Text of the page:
The Trans-Siberian Orchestra rolled into town on Wednesday night to perform its progressive rock story “The Christmas Attic” and other music to a sell-out crowd at Gwinnett Arena in Duluth. It was a different kind of Christmas celebration but the crowd loved the spectacle!
The great thing about living in Atlanta is you have access to some very different Christmas and holiday offerings. Traditional fare like A Christmas Carol and the Nutcracker are supplemented by the Jingle Ball, Jingle Jam, Brian Setzer’s Christmas Rock Extravaganza and the Trans-Siberian Orchestra. There is something for everyone in this town during the holiday season.
For progressive rock fans, the Trans-Siberian Orchestra provides a distinctive and increasingly popular take on Christmas. While the TSO have been around for more than 15 years this is the first tour they have performed “The Christmas Attic”, a musical journey loosely based around a young girl’s discovery of the meaning of Christmas through letters found in a trunk stored in her family home’s attic.
Each letter introduced by the rich baritone voice of Philip Brandon prefaces a musical number that is more often than not accompanied by lasers, enough spotlights to light up downtown and the occasional Bellagio waterfall-inspired dancing fire.
From start to end the show is intensively choreographed which makes perfect sense given the scale and the scope of the spectacle. It is an audio-visual extravaganza and the Trans-Siberian Orchestra carry it off well. A huge stage leaves plenty of space for the visual effects that center on the lights, lasers, and fire. The music is great and the flow of the evening works well with brief interludes provides by the reader.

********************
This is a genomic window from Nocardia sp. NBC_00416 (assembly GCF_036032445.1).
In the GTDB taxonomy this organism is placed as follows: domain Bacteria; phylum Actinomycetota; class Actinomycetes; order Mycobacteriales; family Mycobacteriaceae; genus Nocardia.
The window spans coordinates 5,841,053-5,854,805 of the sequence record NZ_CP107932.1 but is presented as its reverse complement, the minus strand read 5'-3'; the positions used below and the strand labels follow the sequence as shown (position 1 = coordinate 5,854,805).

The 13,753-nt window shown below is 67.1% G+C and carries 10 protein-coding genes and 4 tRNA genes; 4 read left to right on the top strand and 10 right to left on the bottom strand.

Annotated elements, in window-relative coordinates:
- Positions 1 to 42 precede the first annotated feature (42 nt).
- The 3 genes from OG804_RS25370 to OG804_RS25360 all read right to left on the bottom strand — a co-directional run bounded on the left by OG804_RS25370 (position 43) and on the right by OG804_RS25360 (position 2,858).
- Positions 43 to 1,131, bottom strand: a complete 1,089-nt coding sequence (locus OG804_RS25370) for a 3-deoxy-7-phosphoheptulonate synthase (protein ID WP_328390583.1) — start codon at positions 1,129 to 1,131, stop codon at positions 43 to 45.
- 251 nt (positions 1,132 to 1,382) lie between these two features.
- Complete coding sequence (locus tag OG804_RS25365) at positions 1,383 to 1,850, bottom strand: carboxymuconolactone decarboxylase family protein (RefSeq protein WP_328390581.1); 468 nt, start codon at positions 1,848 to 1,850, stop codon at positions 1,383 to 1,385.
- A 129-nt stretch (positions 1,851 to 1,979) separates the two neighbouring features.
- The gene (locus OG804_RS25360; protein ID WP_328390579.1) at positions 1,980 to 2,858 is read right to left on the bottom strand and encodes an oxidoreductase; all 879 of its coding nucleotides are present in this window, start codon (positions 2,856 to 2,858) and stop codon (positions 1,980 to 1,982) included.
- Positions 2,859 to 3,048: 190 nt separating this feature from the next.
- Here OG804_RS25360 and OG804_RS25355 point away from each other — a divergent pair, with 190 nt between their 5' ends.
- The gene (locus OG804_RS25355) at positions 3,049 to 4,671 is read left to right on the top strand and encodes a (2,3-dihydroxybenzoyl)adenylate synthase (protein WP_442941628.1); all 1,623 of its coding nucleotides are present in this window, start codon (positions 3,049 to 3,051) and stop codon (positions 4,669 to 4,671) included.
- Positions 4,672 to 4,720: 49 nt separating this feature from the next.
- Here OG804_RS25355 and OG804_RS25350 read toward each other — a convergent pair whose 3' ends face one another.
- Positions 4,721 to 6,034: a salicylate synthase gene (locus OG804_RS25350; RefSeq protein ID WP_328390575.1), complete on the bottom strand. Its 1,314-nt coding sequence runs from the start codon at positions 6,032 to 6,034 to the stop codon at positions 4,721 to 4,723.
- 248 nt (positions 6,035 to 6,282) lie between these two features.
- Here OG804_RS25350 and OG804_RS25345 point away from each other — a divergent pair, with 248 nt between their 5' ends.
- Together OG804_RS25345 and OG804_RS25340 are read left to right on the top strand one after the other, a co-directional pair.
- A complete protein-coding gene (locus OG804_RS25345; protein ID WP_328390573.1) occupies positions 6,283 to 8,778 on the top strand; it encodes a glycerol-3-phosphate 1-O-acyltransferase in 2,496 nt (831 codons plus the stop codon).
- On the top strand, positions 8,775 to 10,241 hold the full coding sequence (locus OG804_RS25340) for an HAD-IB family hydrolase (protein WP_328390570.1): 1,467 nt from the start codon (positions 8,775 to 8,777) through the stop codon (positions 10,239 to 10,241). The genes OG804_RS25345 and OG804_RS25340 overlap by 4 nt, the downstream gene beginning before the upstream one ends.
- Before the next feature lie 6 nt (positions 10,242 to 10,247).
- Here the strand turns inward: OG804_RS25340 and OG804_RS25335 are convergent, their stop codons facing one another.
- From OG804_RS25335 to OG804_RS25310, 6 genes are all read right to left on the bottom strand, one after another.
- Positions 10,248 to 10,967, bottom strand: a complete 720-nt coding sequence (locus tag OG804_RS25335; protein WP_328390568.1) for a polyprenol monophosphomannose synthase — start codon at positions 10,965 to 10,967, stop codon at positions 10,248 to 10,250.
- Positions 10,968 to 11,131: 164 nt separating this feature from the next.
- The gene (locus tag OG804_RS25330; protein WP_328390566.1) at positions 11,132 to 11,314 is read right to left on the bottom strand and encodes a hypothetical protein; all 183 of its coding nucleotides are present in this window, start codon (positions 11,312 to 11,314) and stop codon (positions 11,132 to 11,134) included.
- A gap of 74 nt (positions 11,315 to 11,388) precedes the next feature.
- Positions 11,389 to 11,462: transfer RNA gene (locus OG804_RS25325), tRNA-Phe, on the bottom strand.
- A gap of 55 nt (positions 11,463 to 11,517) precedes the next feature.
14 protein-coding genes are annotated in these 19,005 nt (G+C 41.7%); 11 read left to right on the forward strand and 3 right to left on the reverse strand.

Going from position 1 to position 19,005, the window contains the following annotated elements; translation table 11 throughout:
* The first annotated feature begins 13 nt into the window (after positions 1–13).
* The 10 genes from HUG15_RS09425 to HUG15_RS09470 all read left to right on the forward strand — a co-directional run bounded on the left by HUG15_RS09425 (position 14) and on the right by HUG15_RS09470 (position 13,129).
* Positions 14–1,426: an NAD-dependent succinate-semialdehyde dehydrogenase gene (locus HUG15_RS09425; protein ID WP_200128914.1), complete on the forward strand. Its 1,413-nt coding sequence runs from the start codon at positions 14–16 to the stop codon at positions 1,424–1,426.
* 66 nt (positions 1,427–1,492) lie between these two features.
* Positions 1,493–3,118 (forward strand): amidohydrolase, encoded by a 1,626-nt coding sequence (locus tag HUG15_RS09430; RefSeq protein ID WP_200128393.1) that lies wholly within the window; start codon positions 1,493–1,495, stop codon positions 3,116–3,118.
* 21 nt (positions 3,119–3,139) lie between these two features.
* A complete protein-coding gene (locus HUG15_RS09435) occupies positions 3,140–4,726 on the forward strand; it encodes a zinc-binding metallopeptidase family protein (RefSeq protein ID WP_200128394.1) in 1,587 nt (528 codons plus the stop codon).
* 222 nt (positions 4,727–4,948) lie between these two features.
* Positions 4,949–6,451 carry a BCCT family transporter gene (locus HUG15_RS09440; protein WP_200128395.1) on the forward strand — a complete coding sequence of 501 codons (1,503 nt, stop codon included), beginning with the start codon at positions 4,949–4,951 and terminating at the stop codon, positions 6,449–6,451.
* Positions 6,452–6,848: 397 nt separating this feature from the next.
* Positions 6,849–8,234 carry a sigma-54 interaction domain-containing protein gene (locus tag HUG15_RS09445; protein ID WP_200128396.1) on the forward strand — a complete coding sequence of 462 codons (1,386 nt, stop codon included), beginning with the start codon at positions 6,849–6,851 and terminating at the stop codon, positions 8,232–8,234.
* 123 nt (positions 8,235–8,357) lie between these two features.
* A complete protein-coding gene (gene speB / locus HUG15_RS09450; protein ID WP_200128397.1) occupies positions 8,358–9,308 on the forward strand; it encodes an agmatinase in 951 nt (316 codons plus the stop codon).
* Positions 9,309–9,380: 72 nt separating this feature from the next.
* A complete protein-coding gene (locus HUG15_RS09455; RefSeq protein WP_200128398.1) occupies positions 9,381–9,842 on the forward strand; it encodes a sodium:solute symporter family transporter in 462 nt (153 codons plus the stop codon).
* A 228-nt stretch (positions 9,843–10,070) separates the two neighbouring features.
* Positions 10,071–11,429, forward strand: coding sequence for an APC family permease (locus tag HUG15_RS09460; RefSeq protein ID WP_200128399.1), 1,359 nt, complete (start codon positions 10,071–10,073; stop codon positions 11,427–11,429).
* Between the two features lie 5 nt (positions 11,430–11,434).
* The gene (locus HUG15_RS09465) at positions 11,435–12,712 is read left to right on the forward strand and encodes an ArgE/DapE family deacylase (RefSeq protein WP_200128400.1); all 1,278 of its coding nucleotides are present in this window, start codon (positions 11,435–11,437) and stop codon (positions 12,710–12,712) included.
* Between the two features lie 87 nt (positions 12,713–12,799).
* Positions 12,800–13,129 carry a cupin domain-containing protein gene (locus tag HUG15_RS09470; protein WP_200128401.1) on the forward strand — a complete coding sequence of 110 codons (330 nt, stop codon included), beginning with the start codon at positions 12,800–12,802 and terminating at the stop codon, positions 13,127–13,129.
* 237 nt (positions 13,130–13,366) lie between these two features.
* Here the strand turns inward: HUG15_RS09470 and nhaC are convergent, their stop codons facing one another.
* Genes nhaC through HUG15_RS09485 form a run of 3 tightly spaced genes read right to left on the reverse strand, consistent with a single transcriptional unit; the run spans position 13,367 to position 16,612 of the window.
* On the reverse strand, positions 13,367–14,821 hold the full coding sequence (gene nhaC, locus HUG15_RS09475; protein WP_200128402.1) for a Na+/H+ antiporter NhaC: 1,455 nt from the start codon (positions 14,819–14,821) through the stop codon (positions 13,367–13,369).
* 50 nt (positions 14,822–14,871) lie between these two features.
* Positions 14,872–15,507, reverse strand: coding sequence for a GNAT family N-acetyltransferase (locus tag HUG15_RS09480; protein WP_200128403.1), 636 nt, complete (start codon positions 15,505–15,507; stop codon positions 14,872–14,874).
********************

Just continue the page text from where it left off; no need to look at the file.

Some of the visual elements like the rotating and elevating platform at the back of the arena and the elevating platforms at the front are completely “over the top” in an entertaining way. The show is pure spectacle from start to finish.
Because of those elements it feels like a great performance but because of the scope of the production and choreography it doesn’t feel like a live concert.
For example, a major element of any live performance is missing from this arena show. I think, though, that in focusing on the visual spectacle the musical performance and its performers are relegated to a distant second which given their abilities actually detracts from the overall experience. The musicians are all very talented and given the sound system you can hear them perfectly but given the size of the arena you can’t see them!
If Trans-Siberian Orchestra is going to play big arenas and fill them with hi-tech lasers, lights, pyrotechnics and fire the least they could do is put up a video screen that allows the audience to see the performers up close!
It’s a great evening out and a spectacularly different way to get into the holiday spirit that just needs a few more elements to allow the audience to connect with the performers to make it a more personal celebration for everyone, not just those in the first ten rows!